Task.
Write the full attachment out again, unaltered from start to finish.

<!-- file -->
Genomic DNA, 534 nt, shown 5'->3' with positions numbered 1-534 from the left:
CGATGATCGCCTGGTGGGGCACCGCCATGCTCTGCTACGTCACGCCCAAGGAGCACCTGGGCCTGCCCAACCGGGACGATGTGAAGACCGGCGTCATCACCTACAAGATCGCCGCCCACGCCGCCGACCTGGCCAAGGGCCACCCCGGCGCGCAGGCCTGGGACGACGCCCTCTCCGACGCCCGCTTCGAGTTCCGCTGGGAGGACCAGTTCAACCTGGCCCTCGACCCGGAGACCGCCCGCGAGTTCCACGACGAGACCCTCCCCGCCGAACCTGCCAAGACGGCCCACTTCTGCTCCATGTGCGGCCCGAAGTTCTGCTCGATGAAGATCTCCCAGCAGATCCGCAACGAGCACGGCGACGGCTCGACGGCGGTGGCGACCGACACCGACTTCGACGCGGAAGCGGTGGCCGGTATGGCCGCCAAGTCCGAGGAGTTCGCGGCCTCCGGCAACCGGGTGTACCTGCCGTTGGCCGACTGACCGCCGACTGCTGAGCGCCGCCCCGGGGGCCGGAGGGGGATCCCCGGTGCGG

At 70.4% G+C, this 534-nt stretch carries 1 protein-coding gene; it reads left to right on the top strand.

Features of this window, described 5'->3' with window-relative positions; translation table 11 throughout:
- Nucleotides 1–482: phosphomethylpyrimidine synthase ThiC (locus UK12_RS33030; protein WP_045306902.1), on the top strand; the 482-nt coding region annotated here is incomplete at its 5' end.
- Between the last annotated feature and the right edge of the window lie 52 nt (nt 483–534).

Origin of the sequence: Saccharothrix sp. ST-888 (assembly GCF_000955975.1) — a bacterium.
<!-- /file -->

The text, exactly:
Genomic DNA, 534 nt, shown 5'->3' with positions numbered 1-534 from the left:
CGATGATCGCCTGGTGGGGCACCGCCATGCTCTGCTACGTCACGCCCAAGGAGCACCTGGGCCTGCCCAACCGGGACGATGTGAAGACCGGCGTCATCACCTACAAGATCGCCGCCCACGCCGCCGACCTGGCCAAGGGCCACCCCGGCGCGCAGGCCTGGGACGACGCCCTCTCCGACGCCCGCTTCGAGTTCCGCTGGGAGGACCAGTTCAACCTGGCCCTCGACCCGGAGACCGCCCGCGAGTTCCACGACGAGACCCTCCCCGCCGAACCTGCCAAGACGGCCCACTTCTGCTCCATGTGCGGCCCGAAGTTCTGCTCGATGAAGATCTCCCAGCAGATCCGCAACGAGCACGGCGACGGCTCGACGGCGGTGGCGACCGACACCGACTTCGACGCGGAAGCGGTGGCCGGTATGGCCGCCAAGTCCGAGGAGTTCGCGGCCTCCGGCAACCGGGTGTACCTGCCGTTGGCCGACTGACCGCCGACTGCTGAGCGCCGCCCCGGGGGCCGGAGGGGGATCCCCGGTGCGG

At 70.4% G+C, this 534-nt stretch carries 1 protein-coding gene; it reads left to right on the top strand.

Features of this window, described 5'->3' with window-relative positions; translation table 11 throughout:
- Nucleotides 1–482: phosphomethylpyrimidine synthase ThiC (locus UK12_RS33030; protein WP_045306902.1), on the top strand; the 482-nt coding region annotated here is incomplete at its 5' end.
- Between the last annotated feature and the right edge of the window lie 52 nt (nt 483–534).

Origin of the sequence: Saccharothrix sp. ST-888 (assembly GCF_000955975.1) — a bacterium.